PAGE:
Admittedly, since the first time I discovered his cinematic works about a decade ago or so, I have been somewhat disillusioned with Werner Herzog, not least of all because of sentimentalist, ethno-masochistic films like Invincible (2001) and the patently pretentious, curiously contrived and absolutely awful experimental film like The Wild Blue Yonder (2005), not to mention his seemingly groveling puffery of Steven Spielberg of all innately capitalistic, global homogenizing, anti-kultur filmmakers, yet I have to admit that Stroszek – which I hadn’t seen in over 5 years – only gets better with each subsequent viewing and still stands as one the filmmaker’s greatest films to date. My girlfriend was also quite smitten with the film, so much so that she literally fell on the floor and almost threw-up laughing at the film’s anomalistic and terribly tragicomedic ending. Although Herzog is quite adamant that Stroszek, “is not one of those movies trying to make Americans look bad,” but it would probably be hard for most U.S. viewers to think otherwise in a work where the country is depicted as the land of the feral and the economically enslaved. Still, one gets the feeling that Herzog truly enjoys the company of the mostly non-actors that star in the film and he even remarked that the best Americans are from the Midwest citing Marlon Brando, Ernest Hemingway, and Bob Dylan as notable examples. As for Bruno S., although he delighted in some minor fame for his performances in Herzog's films, he would later state that he felt, "everybody threw him away." Shortly after Bruno S.'s death on August 11, 2010 due to a failing heart, Herzog paid the belated 'actor' the deepest display of posthumous respect, stating, "in all my films, and with all the great actors with whom I have worked, he was the best. There is no one who comes close to him. I mean in his humanity, and the depth of his performance, there is no one like him," which is quite the compliment to pay to a formerly institutionalized non-actor from a director who has worked with Klaus Kinski, Bruno Ganz, Udo Kier, and Michael Shannon, among many of the best actors that the world has to offer.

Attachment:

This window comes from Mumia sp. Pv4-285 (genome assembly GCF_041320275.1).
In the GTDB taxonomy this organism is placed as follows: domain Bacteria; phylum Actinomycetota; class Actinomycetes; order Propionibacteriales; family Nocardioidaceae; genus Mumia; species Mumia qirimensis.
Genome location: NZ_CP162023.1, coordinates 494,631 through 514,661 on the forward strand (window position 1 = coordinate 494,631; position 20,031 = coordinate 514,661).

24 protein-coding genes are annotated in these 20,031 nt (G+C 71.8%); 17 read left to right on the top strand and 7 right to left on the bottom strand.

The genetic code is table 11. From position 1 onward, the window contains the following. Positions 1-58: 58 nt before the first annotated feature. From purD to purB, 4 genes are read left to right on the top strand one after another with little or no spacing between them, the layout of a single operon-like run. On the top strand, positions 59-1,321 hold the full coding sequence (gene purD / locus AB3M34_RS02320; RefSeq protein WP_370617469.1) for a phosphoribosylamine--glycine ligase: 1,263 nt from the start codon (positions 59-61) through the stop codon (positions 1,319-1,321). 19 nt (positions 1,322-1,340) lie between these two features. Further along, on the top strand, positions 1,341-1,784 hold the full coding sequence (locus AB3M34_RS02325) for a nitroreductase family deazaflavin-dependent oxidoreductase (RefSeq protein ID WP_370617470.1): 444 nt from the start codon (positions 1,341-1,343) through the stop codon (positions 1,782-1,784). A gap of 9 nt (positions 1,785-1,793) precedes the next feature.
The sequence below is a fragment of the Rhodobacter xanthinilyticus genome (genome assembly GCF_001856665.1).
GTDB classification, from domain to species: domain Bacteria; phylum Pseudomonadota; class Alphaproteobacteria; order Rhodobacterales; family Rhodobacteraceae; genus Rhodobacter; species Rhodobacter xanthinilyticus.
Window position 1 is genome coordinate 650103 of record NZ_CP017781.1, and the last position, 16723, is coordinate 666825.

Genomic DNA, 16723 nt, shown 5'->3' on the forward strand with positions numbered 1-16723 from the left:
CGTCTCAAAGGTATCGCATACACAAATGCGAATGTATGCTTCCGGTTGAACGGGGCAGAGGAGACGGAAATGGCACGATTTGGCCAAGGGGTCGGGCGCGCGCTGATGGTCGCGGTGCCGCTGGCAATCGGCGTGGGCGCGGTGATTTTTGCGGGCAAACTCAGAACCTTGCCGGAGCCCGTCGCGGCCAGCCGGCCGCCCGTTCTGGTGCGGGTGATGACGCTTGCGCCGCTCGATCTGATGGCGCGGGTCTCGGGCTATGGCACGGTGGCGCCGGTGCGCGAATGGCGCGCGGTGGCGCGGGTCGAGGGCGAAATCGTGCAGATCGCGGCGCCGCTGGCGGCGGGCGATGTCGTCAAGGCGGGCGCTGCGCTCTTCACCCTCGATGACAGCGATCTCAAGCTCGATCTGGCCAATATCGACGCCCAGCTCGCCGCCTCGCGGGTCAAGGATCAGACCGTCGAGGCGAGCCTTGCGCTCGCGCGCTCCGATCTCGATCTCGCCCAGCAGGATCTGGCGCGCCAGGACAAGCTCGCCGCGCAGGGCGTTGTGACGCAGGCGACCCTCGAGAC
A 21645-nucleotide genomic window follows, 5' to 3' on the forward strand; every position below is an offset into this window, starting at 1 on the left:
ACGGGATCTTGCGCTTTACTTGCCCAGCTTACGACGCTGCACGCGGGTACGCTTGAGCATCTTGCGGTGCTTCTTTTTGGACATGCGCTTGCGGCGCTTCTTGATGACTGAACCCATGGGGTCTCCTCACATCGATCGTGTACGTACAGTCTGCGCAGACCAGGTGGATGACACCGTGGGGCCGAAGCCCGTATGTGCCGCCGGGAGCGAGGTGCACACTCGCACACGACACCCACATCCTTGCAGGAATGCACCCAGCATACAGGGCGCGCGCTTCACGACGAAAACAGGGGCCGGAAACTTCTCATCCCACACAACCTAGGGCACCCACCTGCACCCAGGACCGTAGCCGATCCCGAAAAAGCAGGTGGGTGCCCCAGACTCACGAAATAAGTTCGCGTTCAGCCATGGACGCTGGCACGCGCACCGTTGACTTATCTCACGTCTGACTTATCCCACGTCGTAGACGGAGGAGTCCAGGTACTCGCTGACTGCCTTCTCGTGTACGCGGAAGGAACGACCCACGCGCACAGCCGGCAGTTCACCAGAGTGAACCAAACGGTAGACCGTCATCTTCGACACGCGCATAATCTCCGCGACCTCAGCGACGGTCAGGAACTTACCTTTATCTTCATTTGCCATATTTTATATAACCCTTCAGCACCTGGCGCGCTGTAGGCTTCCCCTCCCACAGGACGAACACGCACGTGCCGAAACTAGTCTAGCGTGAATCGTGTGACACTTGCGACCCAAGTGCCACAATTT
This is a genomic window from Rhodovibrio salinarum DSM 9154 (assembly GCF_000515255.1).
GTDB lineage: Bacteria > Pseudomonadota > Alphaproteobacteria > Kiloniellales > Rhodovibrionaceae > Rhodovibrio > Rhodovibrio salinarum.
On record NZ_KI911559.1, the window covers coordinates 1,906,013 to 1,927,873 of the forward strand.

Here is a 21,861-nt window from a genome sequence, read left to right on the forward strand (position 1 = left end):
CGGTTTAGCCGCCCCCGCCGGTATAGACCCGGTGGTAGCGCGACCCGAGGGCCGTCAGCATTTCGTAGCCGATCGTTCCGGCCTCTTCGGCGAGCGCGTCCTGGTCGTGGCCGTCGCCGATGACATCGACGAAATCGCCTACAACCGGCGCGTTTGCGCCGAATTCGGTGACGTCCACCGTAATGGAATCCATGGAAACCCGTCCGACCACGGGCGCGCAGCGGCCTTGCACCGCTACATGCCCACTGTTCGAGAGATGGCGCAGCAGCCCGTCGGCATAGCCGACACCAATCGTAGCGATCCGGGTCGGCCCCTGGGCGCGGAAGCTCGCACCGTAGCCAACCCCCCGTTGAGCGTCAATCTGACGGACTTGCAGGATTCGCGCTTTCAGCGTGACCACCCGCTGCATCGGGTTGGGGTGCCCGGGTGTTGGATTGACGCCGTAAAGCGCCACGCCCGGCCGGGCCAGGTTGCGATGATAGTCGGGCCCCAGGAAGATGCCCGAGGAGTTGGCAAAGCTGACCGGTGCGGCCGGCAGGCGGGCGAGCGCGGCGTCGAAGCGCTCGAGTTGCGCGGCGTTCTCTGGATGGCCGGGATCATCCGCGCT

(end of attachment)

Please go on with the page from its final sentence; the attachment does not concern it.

I hate playing favorites, especially when it comes to films by my favorite (and formerly favorite) directors, but Stroszek is without question my favorite Herzog film, not least of all because it may be the only film that manages to do the seemingly impossible by seamlessly capturing the essence of two distinct subcultures from two very different nations; one that I have an unhealthy obsession with and another that I grew up in and (somewhat reluctantly) call home. Although a self-described "crazy kraut" who grew up in an isolated area in the mountains of Bavaria, with Stroszek Herzog was able to channel the 'essence' of America, albeit a marginal and oftentimes maligned (especially by Hollywood) segment, which has been rarely portrayed on the silverscreen before or after, thus it was of little surprise that the German filmmaker would remark regarding Hollywood-actor-turned-trash-art-auteur Giuseppe Andrews's feature Trailer Town (2003),“This place, this trailer park, I have a feeling that this is the real America.” After all, Herzog mobilized the magical and mystical qualities of the mobile-home first via Stroszek; his most majestic yet mystifying and merry yet melancholy cinematic postcard from America.